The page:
It was in 2009 when Kellogg Company began exploring new options for a contract lifecycle management tool. That decision, however, got put off as the company pursued a major acquisition opportunity. This turned out to be fortuitous, because the combination of the acquisition process, integration of the new business and the increase in our volume all served to highlight the need for a more robust CLM. It also helped formulate and focus our list of CLM requirements and priorities.
I got to discuss this process in detail during the recent Determine webinar, How General Counsel & Procurement Are Leading the Adoption of Contract Lifecycle Management, which also included a presentation by Prashant Dubey of The Sumati Group.
Some background first. For a large multinational, Kellogg Company has a fairly small legal team – 55 lawyers globally, with 18 at headquarters in Battle Creek. Even so, our process was decentralized, a situation probably familiar to any organization seeking a CLM.
Any of our lawyers worldwide could receive a request to work on a contract; contracts were being created globally on a variety of templates, then stored on people’s hard drives or in desk drawers. Approvals were being sought by scheduling face-to-face or email or phone meetings. Multiple contract versions might exist due to internal hand-offs; and there was limited access to our repository.
Getting buy-in at the most senior levels was critical, so we created a comparison chart of how we were doing contracts versus how we should be doing them. We wanted a go-to CLM that would help us drive process, a tool that:
- Brings users outside of legal into the contract process with controls and risk management in place
- Facilitates corporate expansion without necessarily adding headcount
- Allows lawyers in any office around the world to feel like they’re just down the hall in headquarters and can bounce ideas around
- Everybody could use and have access to, whether it be a clause library, a template library or past negotiations
- Includes all the work that’s been done by Kellogg lawyers around the world
- Facilitates adoption, since use is mandatory
Process efficiency from a CLM is one of our key requirements. We don’t want legal to be perceived as a business prevention department, but as a proactive and empowering group that reduces cycle times and speeds things up. It was important to the General Counsel that the CLM also be a tool that everyone was going to use, not just lawyers. We didn’t want this to be only about buy and sell contracts, but applicable across the organization; how HR thinks the tool could benefit them or what the sales force thinks it could do for them.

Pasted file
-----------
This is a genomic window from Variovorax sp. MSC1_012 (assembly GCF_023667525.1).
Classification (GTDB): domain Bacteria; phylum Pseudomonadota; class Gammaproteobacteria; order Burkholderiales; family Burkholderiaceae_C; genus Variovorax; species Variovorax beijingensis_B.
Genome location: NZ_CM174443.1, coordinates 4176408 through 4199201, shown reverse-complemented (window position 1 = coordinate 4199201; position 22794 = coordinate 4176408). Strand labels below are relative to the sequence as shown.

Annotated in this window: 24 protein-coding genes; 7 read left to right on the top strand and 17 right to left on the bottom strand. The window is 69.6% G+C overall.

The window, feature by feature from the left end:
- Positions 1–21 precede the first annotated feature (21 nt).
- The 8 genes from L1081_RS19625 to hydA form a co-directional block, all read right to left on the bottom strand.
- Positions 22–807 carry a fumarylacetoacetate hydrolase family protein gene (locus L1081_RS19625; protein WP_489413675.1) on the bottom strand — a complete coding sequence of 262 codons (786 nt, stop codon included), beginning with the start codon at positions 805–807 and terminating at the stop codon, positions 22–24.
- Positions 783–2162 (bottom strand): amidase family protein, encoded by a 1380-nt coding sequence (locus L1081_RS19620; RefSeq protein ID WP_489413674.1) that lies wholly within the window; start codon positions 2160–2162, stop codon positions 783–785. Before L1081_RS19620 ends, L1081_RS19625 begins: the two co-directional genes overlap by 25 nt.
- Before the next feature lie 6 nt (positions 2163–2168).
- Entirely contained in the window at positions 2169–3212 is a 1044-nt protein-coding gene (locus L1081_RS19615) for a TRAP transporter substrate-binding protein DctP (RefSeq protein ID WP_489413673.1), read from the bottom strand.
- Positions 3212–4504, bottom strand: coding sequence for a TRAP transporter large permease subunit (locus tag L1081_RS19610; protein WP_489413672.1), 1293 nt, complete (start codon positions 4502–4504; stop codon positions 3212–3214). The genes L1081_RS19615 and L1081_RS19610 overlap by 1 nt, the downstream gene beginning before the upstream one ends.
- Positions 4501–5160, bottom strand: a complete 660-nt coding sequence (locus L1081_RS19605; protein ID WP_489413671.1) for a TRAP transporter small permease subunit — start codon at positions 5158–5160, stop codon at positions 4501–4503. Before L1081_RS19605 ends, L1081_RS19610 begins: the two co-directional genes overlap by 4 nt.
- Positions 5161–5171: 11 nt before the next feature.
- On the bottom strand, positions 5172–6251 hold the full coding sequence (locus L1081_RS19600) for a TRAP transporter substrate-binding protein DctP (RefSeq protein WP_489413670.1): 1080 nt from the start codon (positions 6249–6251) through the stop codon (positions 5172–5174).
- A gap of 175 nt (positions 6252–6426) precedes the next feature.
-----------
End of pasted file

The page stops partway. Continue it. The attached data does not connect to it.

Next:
Because of that, it made sense to brand the CLM within the company. That’s why early on, after we chose Determine as a partner, we named our internal tool TIGR — Transaction Information Global Resource. This was an obvious nod to our iconic Tony the Tiger, and turned out to be a key move in publicizing the tool as we built up to a phased roll-out launch.
We spent the summer of 2015 with the Determine team, having them listen to what our needs were and what we wanted our process to look like. Then began the journey of customizing the version of their tool into TIGR for phase one of the launch in North America in December. When we went through our RFP process we worked very closely with procurement, letting them run that process just like any other RFP. Even though legal is the “owner” of the CLM, procurement was very engaged and heavily involved in all of the build-out and the testing.
That made sense, because the initial rollout of the tool is for the buy-side, with phase one including non-disclosure agreements and procurement documents. Once we’re up and running with that functionality, we’re rolling it out to Europe, followed by Latin America and Asia Pacific. Phase two will bring in virtually every other kind of document that we use — real estate documents, the sell side of which is mostly broker and distribution agreements; product, licensing, promotion agreements that our advertising teams use; etc.
Now everybody knows when they hear “TIGR is coming” that it’s a new way of dealing with contracts in the creation stage, the approval stage and the management stage going forward. One of the first questions people ask is, “Is this something that TIGR could help us with?”
To me, that’s a good sign that bodes well for the success of the launch and beyond.
* Don’t for forget to watch my presentation. Determine, Prashant, and I talk about how general counsel and procurement are leading the adoption of Contract Lifecycle Management.